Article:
Friday, May 4, 2012

Halter Your Horses!

Leather halter - safest halter




Spring is everywhere, horses are out in beautiful pastures of green grass. It is a beautiful sight but sometimes, it makes me cringe. There are horses in these pastures and they have halters on. That screams danger to me. People who know and have been around horses know the  disastrous consequences of leaving a horse in a pasture with a halter on can be. Leaving a halter on a stall or round pen, or leaving a horse unattended with a halter on can cause the death of your beloved horse. 


Break away Halter - leather top




How? Have you ever seen a horse scratch his face with his hoof? It can easily get caught in the halter. It is even more common on young horses and babies. I see improperly fitted halters on these horses, too. They are an accident waiting to happen. Too many horses are injured or die from strangulation because their horse gets caught on a fence post, a tree limb or hooked on a loose nail. 


Regular nylon halter


Nylon and rope halters are the real culprits since they are designed not to break away. There are now figure 8 leather halters for foals which look like it would be harder to get a foot stuck in it. If you know young horses, you know they can find trouble. If you feel  you have to have a halter on your horse, then buy a break away halter. It has a leather piece on the top which is made to break under pressure. If you can afford it, buy a full leather halter. It can still cause a problem and not break like you would expect.




Rope Halters

I had a BLM wild Mustang in a round pen. She had a full leather halter so I assumed it was going to be safe.  She was scratching her neck against the panels and the halter caught onto the hook that holds the panels together. She panicked and pulled. The halter torn at the leather but left about a 1/2 inch of leather still attached. She pulled the round pen over herself. She was not a tame horse to begin with. She flailed on the ground kicking and trying to escape the panels over her. Lucky there were several people at the rescue farm that day. It took many of us to fix that situation. I took a knife and had to carefully cut that small piece of leather that didn't break. She was trembling, I was trembling, too. I didn't want to cut her face and didn't want her injured. Once we got all the panels off and adjusted, she seemed fine physically but I am sure that left some emotional scars on that poor horse.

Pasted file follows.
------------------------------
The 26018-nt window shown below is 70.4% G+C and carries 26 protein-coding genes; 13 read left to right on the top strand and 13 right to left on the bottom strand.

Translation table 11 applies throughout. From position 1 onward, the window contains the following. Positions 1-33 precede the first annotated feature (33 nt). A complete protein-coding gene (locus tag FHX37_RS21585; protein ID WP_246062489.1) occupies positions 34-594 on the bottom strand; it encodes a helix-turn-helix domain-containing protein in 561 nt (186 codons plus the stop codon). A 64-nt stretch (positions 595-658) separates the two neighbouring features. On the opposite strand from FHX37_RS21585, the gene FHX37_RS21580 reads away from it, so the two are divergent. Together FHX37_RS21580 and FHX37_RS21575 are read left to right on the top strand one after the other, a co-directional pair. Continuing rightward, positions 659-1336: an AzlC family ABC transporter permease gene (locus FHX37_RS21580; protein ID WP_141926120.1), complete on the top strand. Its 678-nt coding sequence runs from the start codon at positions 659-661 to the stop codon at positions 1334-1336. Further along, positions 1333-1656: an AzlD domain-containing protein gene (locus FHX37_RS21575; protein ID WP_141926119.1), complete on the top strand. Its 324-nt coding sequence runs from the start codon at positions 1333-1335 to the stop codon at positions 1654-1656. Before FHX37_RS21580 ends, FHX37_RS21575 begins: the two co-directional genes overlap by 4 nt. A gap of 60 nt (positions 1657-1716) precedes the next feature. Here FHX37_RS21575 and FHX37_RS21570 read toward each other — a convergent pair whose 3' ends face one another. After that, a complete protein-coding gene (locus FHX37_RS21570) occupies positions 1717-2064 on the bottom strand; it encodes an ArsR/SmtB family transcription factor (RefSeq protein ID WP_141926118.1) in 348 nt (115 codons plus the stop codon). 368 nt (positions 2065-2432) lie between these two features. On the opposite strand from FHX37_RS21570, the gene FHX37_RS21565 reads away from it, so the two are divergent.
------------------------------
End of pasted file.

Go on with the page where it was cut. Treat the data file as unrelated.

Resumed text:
My experience could have turned out much worse. If you go to a farm or see horses in a pasture with halters on, maybe you could drop a hint or leave a nice note saying it could be dangerous. You may offend someone but you may be saving a horses life. I am sure the owners don't want anything bad to happen to their horses but many just don't have the knowledge about horses to realize the danger. You do, so pass on your knowledge. Be the voice for the voiceless. Save the horses!




By the way, we have all these types of halters at the rescue farm. They all have a purpose and I use them all when I would with the horses. I am not anti-halter, I am anti-halter on an unattended horse. 


Thank you for your continued support. Together we all make the difference in horses lives. 
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4 comments:

BonnieM said...

Such good advice, I agree with what is said in the article!

LexiF said...

fantastic advice! I am buying another leather halter soon, I love them so much. Everyone wearing a nylon only sports it when they are being led or bath and to and from different paddocks. Not even the ones who wear full leathers have their halters left on.

jelly andrews said...

I really appreciate you’ve shared this useful information. This is really a big help in avoiding accidents like the one you’ve mentioned. Thanks a lot for sharing it.

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